Amazon: The Mercantilist In Our Midst

OK.  Mercantilist is probably not the right analog, but it does share some elements of what is occurring in the world as shaped by Amazon.  Mercantilism is a State policy and Amazon is not a State…yet.  Mercantilist states seek to accumulate specie through positive policies enabling foreign trade, or at the very least substantial market leadership and market share regardless of profit.  Japan in the 1970s and 1980s and China today are examples of modern mercantilist states at work.  Amazon too uses pricing to gain market share regardless of the profit it generates.  They have notoriously low margins.  Profits as a percentage of sales have historically been below zero.

The more precise term for what Amazon does is Predatory Pricing.  In the aftermath of the Great Depression, predatory pricing actions were far more frequent than today.  As a part of Antitrust law this area largely withered on the vine because the low prices are generally favorable to consumers and in the world of retailing or even wholesaling, barriers to entry are generally low.  The pricing they can accomplish are composed of three parts; the price of the product, taxes and shipping.  By having the ability to sell without sales tax until recently, and by subsidizing shipping costs and also by charging little to no markup on the price, or even negative markups, Amazon has threatened the existence of both small and larger established sales outfits nationwide.  This follows the shakeout of the retail space already started by the rise of Walmart.  The result is that strip malls and even large malls have been losing tenants and the number of retailers has fallen, as has the number of people employed in the retail sector.

And therein lies the risk for Amazon.  While the consumer has gained greatly by the ability to find literally anything and have it shipped in two days at what is almost always the lowest price available, the sheer carnage wreaked upon the economy as a whole has become so large that it will start to garner the attention of policy makers in Washington and of the Justice Department.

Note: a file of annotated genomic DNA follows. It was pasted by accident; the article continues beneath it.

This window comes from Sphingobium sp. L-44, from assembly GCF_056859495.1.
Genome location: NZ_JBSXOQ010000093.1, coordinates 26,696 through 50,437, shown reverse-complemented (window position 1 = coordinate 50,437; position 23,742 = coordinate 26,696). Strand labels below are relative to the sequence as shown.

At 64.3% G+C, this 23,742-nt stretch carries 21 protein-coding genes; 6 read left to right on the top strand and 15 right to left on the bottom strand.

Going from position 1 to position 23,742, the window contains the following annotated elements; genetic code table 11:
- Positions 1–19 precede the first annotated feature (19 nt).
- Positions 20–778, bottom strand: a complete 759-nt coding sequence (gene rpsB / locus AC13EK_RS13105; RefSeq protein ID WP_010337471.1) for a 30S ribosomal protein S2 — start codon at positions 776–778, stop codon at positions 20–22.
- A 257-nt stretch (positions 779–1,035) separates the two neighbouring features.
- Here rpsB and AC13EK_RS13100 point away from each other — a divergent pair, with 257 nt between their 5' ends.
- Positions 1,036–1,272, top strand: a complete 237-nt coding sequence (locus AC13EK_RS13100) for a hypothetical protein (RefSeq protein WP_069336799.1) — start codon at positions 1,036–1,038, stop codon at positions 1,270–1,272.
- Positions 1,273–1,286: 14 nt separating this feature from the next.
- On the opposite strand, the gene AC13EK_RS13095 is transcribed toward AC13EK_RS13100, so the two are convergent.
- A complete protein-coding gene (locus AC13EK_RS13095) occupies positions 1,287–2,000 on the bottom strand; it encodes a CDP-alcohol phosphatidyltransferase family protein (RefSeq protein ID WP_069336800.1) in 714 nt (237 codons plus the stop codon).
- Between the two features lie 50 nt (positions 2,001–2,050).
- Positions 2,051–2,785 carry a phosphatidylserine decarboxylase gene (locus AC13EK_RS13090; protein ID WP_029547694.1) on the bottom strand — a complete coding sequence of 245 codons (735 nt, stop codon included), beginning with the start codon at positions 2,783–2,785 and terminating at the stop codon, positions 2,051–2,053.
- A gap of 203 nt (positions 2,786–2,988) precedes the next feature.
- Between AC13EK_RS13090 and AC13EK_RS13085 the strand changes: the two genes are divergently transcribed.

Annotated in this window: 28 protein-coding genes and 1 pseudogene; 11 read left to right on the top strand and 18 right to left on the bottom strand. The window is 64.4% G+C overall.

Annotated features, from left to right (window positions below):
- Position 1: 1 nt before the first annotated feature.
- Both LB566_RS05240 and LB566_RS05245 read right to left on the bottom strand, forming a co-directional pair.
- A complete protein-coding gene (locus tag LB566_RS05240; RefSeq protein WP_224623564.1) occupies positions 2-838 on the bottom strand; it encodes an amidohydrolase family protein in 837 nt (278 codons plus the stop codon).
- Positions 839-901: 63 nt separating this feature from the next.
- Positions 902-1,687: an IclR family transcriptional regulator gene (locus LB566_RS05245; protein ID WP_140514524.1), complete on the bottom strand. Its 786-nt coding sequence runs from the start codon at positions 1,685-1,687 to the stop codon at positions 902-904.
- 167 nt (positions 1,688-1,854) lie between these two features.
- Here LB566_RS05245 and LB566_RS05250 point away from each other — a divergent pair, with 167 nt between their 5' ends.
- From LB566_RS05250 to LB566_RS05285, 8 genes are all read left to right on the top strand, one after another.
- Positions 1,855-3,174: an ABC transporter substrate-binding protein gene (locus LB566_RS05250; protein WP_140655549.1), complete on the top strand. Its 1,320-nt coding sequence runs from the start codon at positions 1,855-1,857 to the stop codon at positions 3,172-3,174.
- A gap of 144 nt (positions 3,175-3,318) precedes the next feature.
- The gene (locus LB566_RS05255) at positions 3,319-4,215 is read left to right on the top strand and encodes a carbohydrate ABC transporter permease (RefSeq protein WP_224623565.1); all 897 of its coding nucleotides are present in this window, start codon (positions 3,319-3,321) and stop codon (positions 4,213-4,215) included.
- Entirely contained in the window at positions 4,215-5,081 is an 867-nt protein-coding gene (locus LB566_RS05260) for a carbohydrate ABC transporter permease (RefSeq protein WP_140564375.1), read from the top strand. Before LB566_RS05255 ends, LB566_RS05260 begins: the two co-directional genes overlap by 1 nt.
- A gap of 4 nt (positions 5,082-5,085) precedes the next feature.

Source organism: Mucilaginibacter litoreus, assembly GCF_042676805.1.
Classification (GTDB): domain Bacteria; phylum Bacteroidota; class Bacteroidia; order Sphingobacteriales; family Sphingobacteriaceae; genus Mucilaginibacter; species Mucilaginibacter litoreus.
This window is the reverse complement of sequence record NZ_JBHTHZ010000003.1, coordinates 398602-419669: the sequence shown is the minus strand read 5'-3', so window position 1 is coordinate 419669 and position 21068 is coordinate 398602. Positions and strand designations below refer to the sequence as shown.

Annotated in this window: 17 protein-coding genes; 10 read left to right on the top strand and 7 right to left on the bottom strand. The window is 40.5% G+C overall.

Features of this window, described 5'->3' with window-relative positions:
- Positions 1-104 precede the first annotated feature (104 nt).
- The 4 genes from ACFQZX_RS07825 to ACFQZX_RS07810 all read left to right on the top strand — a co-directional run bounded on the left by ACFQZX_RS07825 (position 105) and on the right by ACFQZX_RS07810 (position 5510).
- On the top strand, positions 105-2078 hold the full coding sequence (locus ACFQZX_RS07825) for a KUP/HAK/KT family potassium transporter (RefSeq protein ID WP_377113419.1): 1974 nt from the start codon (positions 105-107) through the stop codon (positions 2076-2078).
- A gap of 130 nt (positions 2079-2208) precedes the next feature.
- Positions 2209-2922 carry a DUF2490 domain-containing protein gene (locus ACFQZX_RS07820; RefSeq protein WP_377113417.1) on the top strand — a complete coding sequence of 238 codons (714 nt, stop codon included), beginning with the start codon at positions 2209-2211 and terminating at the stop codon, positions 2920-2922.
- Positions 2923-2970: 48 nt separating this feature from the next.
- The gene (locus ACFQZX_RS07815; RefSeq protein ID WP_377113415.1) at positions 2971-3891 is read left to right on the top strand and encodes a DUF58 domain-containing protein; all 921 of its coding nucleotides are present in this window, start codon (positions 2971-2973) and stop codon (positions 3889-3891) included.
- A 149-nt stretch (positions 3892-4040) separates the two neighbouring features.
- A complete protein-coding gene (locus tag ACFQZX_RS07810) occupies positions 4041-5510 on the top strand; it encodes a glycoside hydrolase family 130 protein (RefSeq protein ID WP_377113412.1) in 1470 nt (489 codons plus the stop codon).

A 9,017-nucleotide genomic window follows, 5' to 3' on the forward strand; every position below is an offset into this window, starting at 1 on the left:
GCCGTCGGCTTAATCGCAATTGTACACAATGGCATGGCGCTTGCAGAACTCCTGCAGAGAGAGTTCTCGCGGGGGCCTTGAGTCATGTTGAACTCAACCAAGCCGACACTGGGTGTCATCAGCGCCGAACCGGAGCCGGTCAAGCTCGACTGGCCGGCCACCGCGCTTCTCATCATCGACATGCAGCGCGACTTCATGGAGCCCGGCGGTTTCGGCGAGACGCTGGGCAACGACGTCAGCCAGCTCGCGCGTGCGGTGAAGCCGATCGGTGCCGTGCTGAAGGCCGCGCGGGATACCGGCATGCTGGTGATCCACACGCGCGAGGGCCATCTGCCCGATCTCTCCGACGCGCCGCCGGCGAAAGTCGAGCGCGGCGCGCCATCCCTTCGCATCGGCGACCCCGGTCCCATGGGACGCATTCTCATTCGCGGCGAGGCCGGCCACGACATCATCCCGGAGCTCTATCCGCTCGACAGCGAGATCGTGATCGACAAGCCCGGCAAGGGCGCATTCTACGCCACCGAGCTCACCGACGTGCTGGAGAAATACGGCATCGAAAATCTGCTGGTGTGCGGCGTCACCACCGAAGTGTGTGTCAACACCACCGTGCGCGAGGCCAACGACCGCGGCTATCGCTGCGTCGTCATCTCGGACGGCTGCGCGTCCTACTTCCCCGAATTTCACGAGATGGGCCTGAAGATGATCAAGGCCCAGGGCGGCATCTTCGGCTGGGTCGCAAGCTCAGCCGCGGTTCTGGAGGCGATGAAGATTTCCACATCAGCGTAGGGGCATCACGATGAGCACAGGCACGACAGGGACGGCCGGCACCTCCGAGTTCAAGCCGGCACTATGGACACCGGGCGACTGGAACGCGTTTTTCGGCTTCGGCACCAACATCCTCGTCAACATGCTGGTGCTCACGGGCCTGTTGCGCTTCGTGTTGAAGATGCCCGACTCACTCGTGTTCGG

Now this is a near run thing because much of what Amazon has done is sheer genius.  In pioneering the new best distribution model, where items are sent to logistical hubs which produce least time and least cost routes to consumer end destinations, they needed massive computing resources.  And massive computing resources are expensive to acquire and maintain.  What better way to fray the cost than to share out the computing infrastructure to the world at large and in so doing paying for your own computing needs?  And so the entire Cloud Computing industry was born.  It is their most profitable business and the profits from that pay for losses from their actual retailing business.  And so their stock price has rocketed higher.

The other major element of their genius was building a go to first relationship with people via the Prime program.  This gets people two day free shipping.  This means when you go to Amazon you know exactly how your life is going to go.  No uncertainty.  I ordered this now.  I will have it in a couple of days.  Oh I also get some free videos and some other stuff.  Great.  The whole point is that when people want to buy something, people go to Amazon first, and only if there is some overriding concern do they consider buying from somewhere else.